Coming home as an architect

This month’s chosen topic was Homecoming. Homecoming makes me think of football…which I really don’t care about. But homecoming can also be the act of returning to a familiar place…a sense of coming home…perhaps even if you haven’t been there before because it’s your first night in your new place. A great design by an architect will give you that feeling – one of the many reasons it’s worth hiring an architect to do your design instead of building from a plan in a magazine. But what does the act of coming home feel like for an architect? Do we practice what we preach?

Note: This is the twenty-ninth post in a group series called #ArchiTalks. This month’s topic is “Homecoming”.

As most of you know, I’m in the (extended) process of renovating the L² Design Lab, lovingly called #ThisOldHouse. I’m also an extroverted introvert, which means my home is my sanctuary – my place to recharge. Some may think this is an oxymoron. How can coming home to an 1890’s Victorian that’s missing ceilings, windows, and a quality kitchen be relaxing? How can living out of one room (nicknamed the “war room”) in the house for the first year of ownership while you strategically attack different rooms to renovate them…recharge your batteries?


Well…I’m an architect. Which means I’m wired a bit differently.

Coming home from work…to work on making a space my own…makes the next day coming home feel even more like my own. I can tell you more about the history of the place I call home since having torn down walls and ceilings than I could before. That a previous owner taught piano lessons and played music and that’s why she thought it was a good idea to glue 2×2 acoustical tile to the dining room ceiling (ugh).

Another previous owner loved their son enough to give him the entire attic and rip a hole in the back of the house to fit his car bed…and give him a urinal when he grew up. But didn’t love him enough to run central air to said attic. (Don’t worry, I’ll save your eyes from the urinal picture)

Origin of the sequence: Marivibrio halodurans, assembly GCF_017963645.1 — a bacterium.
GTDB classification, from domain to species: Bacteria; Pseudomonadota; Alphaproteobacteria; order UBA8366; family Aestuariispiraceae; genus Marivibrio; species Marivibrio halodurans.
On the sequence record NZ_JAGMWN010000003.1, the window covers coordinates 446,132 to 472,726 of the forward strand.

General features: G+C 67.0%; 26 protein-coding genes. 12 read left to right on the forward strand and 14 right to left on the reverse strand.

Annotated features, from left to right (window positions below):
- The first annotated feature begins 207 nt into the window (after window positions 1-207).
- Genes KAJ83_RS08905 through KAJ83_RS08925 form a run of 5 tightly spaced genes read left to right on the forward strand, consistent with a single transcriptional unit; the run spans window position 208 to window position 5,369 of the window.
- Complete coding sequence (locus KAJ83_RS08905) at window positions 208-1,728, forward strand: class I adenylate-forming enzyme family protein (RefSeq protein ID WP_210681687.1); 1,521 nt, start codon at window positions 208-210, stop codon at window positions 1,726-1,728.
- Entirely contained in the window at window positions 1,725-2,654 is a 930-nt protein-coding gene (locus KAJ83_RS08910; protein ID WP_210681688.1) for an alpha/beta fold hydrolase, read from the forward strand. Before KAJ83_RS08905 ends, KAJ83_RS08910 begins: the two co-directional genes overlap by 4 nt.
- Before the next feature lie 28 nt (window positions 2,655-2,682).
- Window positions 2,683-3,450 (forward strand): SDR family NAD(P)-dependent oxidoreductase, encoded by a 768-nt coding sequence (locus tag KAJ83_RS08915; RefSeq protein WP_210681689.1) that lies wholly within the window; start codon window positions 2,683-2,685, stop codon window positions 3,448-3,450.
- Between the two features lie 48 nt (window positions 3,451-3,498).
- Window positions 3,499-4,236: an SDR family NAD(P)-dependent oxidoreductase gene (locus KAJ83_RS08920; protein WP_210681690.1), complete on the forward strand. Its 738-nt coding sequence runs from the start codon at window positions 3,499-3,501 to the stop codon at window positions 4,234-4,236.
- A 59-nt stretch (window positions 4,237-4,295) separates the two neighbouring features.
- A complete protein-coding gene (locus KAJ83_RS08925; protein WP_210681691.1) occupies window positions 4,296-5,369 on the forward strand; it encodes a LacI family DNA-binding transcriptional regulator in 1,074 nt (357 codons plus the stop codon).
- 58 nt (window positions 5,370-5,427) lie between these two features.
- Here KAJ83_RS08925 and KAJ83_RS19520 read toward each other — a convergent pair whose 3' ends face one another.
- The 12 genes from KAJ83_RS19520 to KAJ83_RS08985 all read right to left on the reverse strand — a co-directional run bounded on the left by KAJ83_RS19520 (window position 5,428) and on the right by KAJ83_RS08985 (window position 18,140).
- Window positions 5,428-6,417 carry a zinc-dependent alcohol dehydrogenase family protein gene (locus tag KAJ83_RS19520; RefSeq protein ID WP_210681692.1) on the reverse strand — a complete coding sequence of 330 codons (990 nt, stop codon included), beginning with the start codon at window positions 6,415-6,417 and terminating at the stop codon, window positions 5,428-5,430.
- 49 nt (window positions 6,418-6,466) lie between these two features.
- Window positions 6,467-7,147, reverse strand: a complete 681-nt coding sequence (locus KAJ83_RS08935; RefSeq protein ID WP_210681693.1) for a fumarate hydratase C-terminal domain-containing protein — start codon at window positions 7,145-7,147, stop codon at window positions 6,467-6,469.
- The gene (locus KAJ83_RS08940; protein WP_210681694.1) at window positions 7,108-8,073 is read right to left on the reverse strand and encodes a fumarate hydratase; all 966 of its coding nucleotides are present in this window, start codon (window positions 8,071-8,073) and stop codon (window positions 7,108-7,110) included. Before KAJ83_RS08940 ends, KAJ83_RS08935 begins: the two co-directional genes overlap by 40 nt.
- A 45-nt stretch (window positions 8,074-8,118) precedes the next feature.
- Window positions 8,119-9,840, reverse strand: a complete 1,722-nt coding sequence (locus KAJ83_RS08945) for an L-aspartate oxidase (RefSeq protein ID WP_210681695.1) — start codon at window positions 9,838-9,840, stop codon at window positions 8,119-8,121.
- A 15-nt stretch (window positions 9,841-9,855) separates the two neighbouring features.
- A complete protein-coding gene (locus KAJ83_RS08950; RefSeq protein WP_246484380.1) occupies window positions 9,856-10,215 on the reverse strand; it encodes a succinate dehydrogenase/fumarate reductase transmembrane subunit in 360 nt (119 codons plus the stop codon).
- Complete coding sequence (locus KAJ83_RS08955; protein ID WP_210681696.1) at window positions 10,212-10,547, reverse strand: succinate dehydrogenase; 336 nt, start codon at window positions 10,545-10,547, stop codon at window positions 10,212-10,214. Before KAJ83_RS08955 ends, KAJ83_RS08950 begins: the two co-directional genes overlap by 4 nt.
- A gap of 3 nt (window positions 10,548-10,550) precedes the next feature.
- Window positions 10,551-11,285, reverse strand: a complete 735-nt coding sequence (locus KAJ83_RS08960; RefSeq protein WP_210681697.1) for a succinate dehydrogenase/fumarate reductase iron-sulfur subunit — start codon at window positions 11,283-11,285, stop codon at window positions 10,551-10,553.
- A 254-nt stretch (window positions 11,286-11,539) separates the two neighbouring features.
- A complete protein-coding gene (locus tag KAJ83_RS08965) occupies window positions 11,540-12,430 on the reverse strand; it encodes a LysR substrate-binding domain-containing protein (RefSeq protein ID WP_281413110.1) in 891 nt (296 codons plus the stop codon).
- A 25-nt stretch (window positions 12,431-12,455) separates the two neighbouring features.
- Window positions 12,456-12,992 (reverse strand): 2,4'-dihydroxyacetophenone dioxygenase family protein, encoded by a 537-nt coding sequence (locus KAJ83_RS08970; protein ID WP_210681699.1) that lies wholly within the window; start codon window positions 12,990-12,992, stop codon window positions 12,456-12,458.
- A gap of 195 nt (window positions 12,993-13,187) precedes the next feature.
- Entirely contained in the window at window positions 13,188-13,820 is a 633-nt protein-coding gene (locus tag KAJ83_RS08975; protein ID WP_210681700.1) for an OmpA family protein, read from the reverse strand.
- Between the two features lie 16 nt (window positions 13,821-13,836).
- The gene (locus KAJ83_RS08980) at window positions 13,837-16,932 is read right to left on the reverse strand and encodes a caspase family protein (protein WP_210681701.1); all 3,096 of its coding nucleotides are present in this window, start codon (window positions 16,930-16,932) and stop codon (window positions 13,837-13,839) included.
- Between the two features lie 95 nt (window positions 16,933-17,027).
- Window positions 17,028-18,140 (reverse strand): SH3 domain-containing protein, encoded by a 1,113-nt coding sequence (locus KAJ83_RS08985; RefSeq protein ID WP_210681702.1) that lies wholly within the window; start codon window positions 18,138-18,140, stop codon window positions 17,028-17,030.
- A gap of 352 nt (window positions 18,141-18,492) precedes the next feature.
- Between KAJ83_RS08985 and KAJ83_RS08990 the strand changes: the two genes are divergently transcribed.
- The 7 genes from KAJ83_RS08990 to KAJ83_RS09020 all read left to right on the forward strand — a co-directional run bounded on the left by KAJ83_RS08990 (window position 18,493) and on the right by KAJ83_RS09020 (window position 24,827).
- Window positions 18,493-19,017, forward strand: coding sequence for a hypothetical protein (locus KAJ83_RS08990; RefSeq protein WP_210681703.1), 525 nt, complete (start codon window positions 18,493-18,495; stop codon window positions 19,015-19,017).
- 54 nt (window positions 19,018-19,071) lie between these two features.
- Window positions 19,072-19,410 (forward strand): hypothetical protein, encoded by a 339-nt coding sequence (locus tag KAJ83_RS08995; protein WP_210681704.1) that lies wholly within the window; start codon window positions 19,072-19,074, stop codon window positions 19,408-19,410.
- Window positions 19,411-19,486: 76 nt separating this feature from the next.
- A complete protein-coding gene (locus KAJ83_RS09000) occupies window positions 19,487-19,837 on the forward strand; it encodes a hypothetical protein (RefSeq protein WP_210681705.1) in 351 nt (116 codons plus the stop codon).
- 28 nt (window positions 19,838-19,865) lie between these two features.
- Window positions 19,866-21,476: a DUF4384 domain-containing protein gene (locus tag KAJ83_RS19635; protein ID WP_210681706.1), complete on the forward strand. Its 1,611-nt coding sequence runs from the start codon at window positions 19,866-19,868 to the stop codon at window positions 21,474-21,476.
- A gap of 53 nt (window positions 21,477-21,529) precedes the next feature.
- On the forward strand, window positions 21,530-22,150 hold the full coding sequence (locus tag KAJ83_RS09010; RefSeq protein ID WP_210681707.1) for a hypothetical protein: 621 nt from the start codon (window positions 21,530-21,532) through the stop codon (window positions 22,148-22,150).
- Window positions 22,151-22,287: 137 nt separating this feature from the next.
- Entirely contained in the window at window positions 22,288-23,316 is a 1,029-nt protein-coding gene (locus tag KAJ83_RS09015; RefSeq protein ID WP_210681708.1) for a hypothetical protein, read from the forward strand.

I can only imagine the conversations that happened in the sitting room that is now my office…

but I also made the space my own by removing the door between that room and the master bedroom. Instead of a single twin mattress in the war room (shared with M)…

…I can now look forward to coming home to a master bedroom I designed myself, down to the bulkhead details.

A lot of my days of late have involved coming home to a mess of an exterior and backyard. But just like that first year in a single room, I know the wait and the mess is well worth it.

 

A post shared by Lora Teagarden (@l2designllc) on

 

A post shared by Lora Teagarden (@l2designllc) on

Soon I will be coming home to a relaxing backyard and a fresh coat (or three) of paint on the siding.

I will be coming home to a house that is *my* home; my personality stamped into the house through the latest visible design intervention.

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To see the take on “Moonlighting” from other Architects, follow the links to the others in the #ArchiTalks group who are posting today on the theme:

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  • robertswinburne

    The waterbottle beside the bed (familiar) plus where did you get that white plan file? That looks like a very beautiful and fun house.

    • Lora

      You mean the yellow one in the before/war room picture? I got it from an old office I worked at that was getting rid of it. I sold it a year or so ago in a garage sale for good money.

      • robertswinburne

        The white one in the later picture – it looks like it didn’t cost a fortune. I’ve searched craigslist for years for a flat file. Although my house and office are too small to keep files in paper form anymore. but for the kid’s art stuff…

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  • You’ll never be able to sell this house – not because you haven’t put tremendous value into it, but because you’ve put so much of yourself into it. It’s more yours than anyone that preceded you I’d guess. That helps make it home. If we didn’t build a modern house 10 years ago, this was an alternate plan – I wonder if I would have had the patience you have.

    • Lora

      There’s still time 😉

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